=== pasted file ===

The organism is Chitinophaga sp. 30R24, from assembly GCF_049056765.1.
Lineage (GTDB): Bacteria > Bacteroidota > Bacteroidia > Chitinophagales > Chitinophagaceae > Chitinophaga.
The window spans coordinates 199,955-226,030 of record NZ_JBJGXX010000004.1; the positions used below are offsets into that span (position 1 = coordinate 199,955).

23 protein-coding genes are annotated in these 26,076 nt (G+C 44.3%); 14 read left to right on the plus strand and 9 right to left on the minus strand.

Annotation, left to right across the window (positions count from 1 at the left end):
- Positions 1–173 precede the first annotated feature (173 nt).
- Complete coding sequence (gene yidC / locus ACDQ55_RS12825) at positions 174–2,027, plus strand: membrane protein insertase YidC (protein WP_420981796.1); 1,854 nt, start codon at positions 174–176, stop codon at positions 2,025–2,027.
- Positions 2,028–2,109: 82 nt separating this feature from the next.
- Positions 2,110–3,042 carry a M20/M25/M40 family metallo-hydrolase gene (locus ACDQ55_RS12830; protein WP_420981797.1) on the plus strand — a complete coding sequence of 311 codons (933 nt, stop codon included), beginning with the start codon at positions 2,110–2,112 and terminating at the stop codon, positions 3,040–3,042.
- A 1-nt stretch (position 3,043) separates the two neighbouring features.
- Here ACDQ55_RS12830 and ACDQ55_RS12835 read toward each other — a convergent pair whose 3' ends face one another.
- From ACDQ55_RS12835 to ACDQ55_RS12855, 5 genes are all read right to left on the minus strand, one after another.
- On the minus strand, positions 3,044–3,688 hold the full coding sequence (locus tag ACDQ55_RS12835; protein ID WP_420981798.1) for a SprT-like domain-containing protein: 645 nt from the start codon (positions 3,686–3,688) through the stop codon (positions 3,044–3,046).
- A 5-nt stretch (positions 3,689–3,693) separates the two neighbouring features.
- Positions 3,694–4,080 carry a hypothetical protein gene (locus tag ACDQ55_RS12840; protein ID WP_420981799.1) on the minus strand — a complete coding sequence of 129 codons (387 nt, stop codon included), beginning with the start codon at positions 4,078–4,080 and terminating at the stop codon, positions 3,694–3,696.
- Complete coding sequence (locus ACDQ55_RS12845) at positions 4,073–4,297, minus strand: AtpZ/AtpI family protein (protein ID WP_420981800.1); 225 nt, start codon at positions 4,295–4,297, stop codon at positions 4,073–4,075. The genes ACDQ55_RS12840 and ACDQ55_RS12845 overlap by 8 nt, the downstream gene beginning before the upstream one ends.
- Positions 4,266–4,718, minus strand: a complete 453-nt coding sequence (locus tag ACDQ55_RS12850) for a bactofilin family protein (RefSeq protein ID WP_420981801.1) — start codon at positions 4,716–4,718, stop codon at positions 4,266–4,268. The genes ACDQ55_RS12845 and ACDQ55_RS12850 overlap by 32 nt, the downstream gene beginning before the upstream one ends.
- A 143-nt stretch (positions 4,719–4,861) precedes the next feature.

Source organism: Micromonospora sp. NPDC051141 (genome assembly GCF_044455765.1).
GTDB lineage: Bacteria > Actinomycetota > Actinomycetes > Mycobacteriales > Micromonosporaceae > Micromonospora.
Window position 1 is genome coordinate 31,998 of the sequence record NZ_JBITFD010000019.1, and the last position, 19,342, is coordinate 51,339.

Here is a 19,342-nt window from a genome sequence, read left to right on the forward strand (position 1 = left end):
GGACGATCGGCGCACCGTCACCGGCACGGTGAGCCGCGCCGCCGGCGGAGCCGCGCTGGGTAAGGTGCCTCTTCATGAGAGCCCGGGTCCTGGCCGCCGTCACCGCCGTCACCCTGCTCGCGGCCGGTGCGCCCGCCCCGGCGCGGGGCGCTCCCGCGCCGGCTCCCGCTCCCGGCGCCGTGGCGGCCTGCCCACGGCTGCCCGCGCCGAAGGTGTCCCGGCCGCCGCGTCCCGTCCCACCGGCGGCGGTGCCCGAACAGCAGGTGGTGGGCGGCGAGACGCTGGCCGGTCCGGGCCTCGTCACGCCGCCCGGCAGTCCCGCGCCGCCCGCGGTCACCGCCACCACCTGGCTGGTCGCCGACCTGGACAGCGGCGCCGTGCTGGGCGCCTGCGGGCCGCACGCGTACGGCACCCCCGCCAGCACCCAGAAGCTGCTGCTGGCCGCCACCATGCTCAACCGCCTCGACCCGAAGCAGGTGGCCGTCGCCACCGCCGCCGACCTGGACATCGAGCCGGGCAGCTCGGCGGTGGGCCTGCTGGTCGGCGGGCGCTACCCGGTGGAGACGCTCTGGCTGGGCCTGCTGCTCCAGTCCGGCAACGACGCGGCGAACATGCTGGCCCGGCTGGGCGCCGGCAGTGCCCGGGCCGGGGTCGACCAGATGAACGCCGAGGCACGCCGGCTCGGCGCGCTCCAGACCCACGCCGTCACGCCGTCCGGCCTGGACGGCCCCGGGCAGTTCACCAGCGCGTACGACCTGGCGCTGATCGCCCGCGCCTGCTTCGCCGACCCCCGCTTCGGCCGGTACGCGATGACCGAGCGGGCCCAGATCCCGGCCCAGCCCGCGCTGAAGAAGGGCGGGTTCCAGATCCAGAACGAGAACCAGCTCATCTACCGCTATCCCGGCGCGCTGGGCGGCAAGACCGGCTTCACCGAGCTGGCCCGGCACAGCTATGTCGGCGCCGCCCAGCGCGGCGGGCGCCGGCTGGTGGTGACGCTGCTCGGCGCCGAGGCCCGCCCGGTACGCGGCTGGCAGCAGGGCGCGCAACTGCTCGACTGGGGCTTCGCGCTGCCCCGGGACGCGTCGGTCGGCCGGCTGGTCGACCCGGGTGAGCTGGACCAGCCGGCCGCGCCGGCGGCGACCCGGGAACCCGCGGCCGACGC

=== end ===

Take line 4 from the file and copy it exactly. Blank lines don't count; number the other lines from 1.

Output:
23 protein-coding genes are annotated in these 26,076 nt (G+C 44.3%); 14 read left to right on the plus strand and 9 right to left on the minus strand.